• An upper level jet stream high pressure heat wave ridge worthy of mid-summer is providing our heat wave giving us abnormally hot weather for this time of year with record or near record levels before it backs down some. Meanwhile it’s peak tropical cyclone season (tropical storms and hurricanes) in the Atlantic and Caribbean so we need to watch as there are plenty of “seeds” out there from North Africa to the ocean waters the rest of this month not just the ones shown below. The gulf will have to be monitored given some weakness in the underbelly of the high pressure ridge and then a reforming of the ridge over the Great Smokies and then Bermuda positions. So one area to watch will be from the Bahamas West through Florida to Texas. Indicators for October are for temperatures to average near-normal to a little above-normal. Rainfall is expected to average below-normal the next 6 weeks absent any tropical systems that can’t be foreseen at this time. There continues to be some support for November to change to below-normal temperatures. ENSEMBLES: The air conditioning bill and watering bill remain higher than normal longer than normal with the heat coinciding with a long dry spell for growing drought. The average number of 90 days for Atlanta in a year is 37, 90 is the record number. Sept 9th marks our 72nd 90 or higher day of 2019 with more to come the rest of the week. The record high today is 100 in 1925 with upper 90s expected.  For more follow me on Twitter @MellishMeterWSB.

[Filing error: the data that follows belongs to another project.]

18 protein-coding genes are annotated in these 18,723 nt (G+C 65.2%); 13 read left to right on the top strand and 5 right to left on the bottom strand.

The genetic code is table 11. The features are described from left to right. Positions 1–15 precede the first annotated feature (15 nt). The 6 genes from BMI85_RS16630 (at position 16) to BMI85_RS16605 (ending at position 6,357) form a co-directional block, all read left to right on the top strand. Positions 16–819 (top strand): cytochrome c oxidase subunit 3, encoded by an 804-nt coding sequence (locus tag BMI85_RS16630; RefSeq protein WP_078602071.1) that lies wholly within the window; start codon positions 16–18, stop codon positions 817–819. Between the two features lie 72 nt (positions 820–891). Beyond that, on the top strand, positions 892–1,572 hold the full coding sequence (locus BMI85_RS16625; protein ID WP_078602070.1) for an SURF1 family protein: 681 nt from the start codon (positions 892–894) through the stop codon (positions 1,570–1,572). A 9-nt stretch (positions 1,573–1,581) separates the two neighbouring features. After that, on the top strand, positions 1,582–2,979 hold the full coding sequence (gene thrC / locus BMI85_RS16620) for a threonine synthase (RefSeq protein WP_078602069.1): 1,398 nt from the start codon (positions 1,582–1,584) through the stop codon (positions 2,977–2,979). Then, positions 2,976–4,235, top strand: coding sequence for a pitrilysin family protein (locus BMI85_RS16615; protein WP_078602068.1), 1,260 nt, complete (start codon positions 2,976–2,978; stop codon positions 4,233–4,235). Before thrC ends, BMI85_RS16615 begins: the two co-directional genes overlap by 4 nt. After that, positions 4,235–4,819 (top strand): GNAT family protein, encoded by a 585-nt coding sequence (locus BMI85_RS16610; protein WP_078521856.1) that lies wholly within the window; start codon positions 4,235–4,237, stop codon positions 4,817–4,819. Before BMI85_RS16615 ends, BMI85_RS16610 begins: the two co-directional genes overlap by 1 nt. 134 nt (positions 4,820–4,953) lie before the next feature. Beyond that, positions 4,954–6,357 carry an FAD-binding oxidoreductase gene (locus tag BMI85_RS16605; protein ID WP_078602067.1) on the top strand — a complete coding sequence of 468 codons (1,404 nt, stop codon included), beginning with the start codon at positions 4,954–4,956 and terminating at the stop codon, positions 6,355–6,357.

• It may be the second week of September, but it certainly doesn’t feel like it. Atlanta has hit 99 degrees, and the city may not be done warming up, according to Channel 2 Action News. With the start of fall officially two weeks away, temperatures could hit a record-tying 100 degrees Monday. Eatonton has already hit 100, and even the North Georgia mountains have broken the 90-degree mark. “It's brutal out there,” Channel 2 chief meteorologist Glenn Burns said. “Just an extraordinarily hot day across northern Georgia.” The only thing cool about Monday is traffic, which features only a few problem spots, according to the WSB 24-hour Traffic Center.  A prior gas leak on Georgia Tech’s campus prompted evacuations at the Center Street North Apartments, blocking Hemphill Road between Ferst Drive and 10th Street in the process, university police said. The leak has since been fixed, allowing the road to reopen. A car fire heated up Clayton County interstates ahead of the evening commute, according to the Traffic Center. A left lane of I-285 West remains blocked near Riverdale Road as crews work to move the burned vehicle. Both the Perimeter and I-75 are seeing delays.  Ga. 400 is also seeing delays after a crash blocked a northbound lane near Abernathy Road, causing backups into Buckhead, according to the Traffic Center. The last time Atlanta hit 100 degrees on this date, it was 1925, Burns said. This time of year, Atlanta should be in the mid-80s. “This week, get used to these two words: very and hot,” he said. An area of high pressure is contributing to all the heat. As a result, air quality is poor. A Code Orange smog alert is in effect for all of metro Atlanta, and the National Weather Service issued a heat advisory for those south of I-20. “Because we have that high sitting right overhead ... you trap all those pollutants,” Channel 2 meteorologist Brian Monahan said. “The ozone, the car exhaust, all that kind of stuff just builds up in the lower levels of the atmosphere.” Some rain is in the forecast Monday, but most should stay dry. Monahan said an isolated shower is 20% likely on the Southside. “A little better chance of rain on Tuesday, and we'll drop the heat just a little bit,” he said.   A few showers should  begin to develop in the early afternoon, according to Channel 2. Into the evening, downpours are possible.  With a 30% chance of rain Tuesday, the projected high drops back to 94 degrees. The rest of the work week should be pretty dry, but Monahan said a shift in the rain pattern could bring some cooler weather by the weekend. Temperatures on Sunday will be a little closer to average with a high of 89 degrees, according to the latest forecast. » For a detailed forecast, visit The Atlanta Journal-Constitution weather page. » For updated traffic information, listen to News 95.5 and AM 750 WSB and follow @ajcwsbtraffic on Twitter.  » Download The Atlanta Journal-Constitution app for weather alerts on-the-go.